What’s Your Diagnosis ?

A 24 year old male with a 3 week history of rash on his arms and legs, onset after completing a 2 week Hazmat training course where he spent multiple hours in a full hazmat suit in hot humid weather. He denies fevers or recent illness. States rash is mildly itchy and he has been applying over the counter Hydrocortisone 1% cream without improvement. What’s your diagnosis?

a. Psoriasis

b. Contact Dermatitis

c. Lichen Simplex

d. Tinea Corporis

 

 

 

Answer d. Tinea Corporis

Tinea corporis also known as ringworm, is a superficial fungal infection (dermatophytosis). Tinea corporis may be acute with sudden onset and rapid spread,  or can be chronic with a slow extension of a mildly inflamed rash.  It usually affects exposed areas but may also spread from other infected sites. In the acute phase tinea corporis can present as itchy inflamed red patches and may be pustular.

The term ringworm refers to round or oval red scaly patches. The patches can be red and scaly in the middle or healed in the middle. Sometimes one ring arises inside another older ring and may be inflamed or non inflamed.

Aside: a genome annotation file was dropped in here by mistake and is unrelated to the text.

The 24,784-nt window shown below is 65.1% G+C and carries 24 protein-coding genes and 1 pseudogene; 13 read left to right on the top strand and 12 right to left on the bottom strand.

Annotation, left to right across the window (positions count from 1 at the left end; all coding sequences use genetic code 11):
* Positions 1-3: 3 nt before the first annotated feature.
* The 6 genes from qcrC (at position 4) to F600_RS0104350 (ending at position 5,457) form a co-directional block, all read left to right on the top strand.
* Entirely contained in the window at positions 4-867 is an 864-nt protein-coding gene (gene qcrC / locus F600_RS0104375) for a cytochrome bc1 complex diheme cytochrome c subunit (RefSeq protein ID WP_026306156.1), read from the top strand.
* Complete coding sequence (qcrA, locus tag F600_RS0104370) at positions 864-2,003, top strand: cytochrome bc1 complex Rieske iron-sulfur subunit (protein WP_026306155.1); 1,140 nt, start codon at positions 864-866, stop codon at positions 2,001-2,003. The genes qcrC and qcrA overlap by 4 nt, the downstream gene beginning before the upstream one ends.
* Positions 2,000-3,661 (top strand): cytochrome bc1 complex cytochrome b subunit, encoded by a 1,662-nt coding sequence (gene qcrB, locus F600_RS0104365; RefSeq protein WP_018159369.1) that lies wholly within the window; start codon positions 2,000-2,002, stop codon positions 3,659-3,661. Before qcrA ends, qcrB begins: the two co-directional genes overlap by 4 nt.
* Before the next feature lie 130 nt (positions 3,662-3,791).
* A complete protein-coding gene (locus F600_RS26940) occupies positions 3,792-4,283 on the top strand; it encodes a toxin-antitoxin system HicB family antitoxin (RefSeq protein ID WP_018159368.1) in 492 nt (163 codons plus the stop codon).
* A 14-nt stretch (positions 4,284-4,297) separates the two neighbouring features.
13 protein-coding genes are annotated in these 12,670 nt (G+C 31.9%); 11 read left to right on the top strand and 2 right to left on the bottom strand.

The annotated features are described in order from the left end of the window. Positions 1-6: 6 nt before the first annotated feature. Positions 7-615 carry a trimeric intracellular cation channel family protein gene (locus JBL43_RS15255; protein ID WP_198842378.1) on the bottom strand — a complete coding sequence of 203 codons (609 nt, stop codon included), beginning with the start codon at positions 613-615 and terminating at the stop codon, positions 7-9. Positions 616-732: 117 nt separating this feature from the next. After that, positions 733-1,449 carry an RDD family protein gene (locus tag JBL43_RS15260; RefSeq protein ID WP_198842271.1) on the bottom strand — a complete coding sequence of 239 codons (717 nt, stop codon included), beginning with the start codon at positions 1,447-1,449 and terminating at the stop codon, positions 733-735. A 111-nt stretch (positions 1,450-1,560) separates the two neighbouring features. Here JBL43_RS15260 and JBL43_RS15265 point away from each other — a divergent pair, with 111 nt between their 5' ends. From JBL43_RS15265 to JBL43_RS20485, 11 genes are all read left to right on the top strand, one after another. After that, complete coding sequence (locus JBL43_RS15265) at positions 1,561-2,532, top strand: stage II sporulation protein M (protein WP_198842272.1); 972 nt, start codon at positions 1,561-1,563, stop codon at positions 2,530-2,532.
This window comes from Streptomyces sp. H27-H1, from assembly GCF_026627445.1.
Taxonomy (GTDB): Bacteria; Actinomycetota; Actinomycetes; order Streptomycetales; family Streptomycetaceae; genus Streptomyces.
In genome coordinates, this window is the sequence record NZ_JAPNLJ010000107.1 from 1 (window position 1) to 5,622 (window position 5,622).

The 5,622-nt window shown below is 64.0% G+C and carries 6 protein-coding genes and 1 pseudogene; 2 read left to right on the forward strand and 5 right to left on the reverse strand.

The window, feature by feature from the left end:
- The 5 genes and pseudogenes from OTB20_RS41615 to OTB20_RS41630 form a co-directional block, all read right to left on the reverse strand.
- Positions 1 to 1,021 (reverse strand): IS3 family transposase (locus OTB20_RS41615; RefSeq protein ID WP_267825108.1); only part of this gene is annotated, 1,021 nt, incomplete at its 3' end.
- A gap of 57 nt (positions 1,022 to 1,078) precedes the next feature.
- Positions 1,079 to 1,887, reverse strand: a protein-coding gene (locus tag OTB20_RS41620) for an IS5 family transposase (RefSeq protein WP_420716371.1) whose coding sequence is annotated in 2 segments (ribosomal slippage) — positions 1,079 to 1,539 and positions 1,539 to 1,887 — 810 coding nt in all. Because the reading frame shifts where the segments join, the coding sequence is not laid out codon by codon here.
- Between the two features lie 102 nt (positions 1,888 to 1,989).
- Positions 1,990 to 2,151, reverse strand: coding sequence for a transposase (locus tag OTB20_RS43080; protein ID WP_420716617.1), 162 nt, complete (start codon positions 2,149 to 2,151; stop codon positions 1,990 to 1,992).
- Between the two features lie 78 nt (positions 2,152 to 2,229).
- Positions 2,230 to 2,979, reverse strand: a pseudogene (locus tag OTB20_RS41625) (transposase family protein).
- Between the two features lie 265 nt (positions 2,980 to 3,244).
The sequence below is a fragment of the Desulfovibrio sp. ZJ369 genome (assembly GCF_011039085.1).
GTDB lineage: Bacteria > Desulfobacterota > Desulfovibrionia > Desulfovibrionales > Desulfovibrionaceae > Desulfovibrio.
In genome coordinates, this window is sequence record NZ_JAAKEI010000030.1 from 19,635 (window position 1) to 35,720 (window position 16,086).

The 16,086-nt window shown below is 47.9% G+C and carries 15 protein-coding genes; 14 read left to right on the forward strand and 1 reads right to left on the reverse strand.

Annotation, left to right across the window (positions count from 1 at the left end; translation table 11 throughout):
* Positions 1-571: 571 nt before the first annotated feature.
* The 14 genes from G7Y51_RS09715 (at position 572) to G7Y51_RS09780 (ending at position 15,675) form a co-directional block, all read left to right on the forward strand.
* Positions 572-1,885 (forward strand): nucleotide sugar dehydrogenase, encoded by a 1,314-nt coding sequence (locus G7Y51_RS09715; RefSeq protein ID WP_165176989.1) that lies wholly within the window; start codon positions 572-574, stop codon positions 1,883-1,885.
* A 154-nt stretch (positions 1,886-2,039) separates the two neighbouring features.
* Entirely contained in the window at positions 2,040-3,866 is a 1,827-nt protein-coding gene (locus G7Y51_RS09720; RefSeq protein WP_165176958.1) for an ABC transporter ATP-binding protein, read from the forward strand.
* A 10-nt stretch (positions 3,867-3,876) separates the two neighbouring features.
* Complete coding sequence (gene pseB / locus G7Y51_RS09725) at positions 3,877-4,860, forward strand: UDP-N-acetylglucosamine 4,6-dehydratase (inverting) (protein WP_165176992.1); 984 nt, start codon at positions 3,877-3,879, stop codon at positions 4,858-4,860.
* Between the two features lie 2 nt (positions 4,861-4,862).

The differential diagnosis can include, psoriasis, contact dermatitis, lichen simplex, discoid eczema, pityriasis rosea, and impetigo.

Diagnosis and Treatment. The diagnosis of tinea corporis is confirmed by microscopy and culture of skin scrapings and treated with topical anti fungal agents. Oral anti fungal may be used if topical are unsuccessful.

References

https://www.dermnetnz.org

 

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Categories: Dermatology, Health and Wellness

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